• A total of 2,820 responses were included in the analysis, representing 62 percent of the sample universe (all active degree-granting institutions in the USA).  Because non-responding institutions are predominately those with the smallest enrollments, the institutions included in the analysis represents 83 percent of  higher education enrollments.

1. Elaine Allen and Jeff Seaman have provided a unique and invaluable service for the last ten years. Initially supported by the Sloan-C foundation for the first nine years and now supported by Pearson, this survey has provided the only comprehensive analysis of the growth of online learning in the USA. Its particular value is the consistency of methodology which allows for valid comparisons from year to year.

2. The results themselves this year are somewhat surprising. Almost one third of students in the USA are now taking at least one online course. Although growth is slowing somewhat, online enrollments are still outpacing the overall college enrollments in the USA. Nearly 70% of chief academic officers see online learning as strategic to their future plans.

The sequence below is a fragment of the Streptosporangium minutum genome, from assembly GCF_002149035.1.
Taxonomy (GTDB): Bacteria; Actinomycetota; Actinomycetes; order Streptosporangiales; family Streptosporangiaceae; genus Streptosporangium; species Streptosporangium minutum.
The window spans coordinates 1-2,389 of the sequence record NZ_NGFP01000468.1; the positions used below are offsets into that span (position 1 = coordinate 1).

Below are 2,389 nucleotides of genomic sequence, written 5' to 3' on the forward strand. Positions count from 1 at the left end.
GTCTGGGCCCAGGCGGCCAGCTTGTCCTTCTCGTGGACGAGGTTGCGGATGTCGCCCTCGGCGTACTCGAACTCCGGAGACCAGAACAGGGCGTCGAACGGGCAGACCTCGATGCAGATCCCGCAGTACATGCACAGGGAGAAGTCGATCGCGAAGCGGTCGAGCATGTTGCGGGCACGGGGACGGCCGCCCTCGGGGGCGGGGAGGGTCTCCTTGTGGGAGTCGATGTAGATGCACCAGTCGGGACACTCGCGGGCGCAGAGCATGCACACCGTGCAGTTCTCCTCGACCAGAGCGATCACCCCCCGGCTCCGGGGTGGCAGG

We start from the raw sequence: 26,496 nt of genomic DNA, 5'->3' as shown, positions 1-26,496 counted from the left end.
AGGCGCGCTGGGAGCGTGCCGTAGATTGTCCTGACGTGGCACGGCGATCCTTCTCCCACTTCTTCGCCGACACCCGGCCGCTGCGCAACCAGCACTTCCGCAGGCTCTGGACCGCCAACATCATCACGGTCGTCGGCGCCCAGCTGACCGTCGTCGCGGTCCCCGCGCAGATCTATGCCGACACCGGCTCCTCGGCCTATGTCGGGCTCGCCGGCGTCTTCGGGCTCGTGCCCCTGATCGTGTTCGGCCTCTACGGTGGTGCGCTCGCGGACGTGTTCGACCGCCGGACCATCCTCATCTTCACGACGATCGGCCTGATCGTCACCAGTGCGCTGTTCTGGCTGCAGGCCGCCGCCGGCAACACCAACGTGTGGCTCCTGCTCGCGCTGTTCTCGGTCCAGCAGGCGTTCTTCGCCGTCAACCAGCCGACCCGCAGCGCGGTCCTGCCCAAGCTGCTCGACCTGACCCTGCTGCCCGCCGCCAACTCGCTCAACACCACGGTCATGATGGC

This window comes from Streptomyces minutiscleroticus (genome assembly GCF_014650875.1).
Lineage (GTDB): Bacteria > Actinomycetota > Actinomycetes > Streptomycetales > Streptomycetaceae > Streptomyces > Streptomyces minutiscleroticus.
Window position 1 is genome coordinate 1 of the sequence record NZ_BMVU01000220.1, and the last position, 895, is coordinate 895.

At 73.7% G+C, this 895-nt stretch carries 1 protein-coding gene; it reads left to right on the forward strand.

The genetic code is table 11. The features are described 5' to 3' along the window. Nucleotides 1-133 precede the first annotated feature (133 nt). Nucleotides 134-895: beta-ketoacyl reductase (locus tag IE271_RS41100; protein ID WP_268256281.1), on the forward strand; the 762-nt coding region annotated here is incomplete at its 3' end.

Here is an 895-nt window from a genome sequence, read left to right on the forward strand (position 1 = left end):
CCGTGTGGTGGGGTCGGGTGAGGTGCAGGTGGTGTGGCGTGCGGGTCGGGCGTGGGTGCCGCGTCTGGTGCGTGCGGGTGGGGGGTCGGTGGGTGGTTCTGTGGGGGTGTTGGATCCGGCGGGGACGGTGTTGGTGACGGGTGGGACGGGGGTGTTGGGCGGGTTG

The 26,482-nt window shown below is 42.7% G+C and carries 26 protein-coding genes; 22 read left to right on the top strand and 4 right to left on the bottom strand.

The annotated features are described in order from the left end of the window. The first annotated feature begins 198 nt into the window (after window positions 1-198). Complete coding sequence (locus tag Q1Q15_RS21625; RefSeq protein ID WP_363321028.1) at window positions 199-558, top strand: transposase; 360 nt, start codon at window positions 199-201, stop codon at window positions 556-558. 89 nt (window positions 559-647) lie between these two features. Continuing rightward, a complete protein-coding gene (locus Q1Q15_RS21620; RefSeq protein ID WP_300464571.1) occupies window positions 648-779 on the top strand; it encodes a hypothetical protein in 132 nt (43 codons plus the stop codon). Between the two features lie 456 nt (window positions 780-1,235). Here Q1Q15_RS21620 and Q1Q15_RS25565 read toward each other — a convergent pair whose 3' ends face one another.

3. I was surprised to note that even as early as 2002, over 90% of state-funded universities claimed to have at least some online courses. The private nonprofit (i.e. most of the elite universities) have been much slower moving in this direction with still less than half offering for credit programs.

4. The data clearly shows the over-reporting in the main media of MOOCs. Only 12% of institutions are offering or considering to offer MOOCs and as we have seen elsewhere, these are mainly the elite institutions who to date have been slow to recognize or accept the value of for-credit online programming. It is a pity less media attention has been focused on the 6.7 million online enrollments that have built slowly but steadily over the last 10 years. But then these weren’t at  Stanford, MIT or Harvard.

5. The report has some interesting observations on the time factor in teaching online. The report states: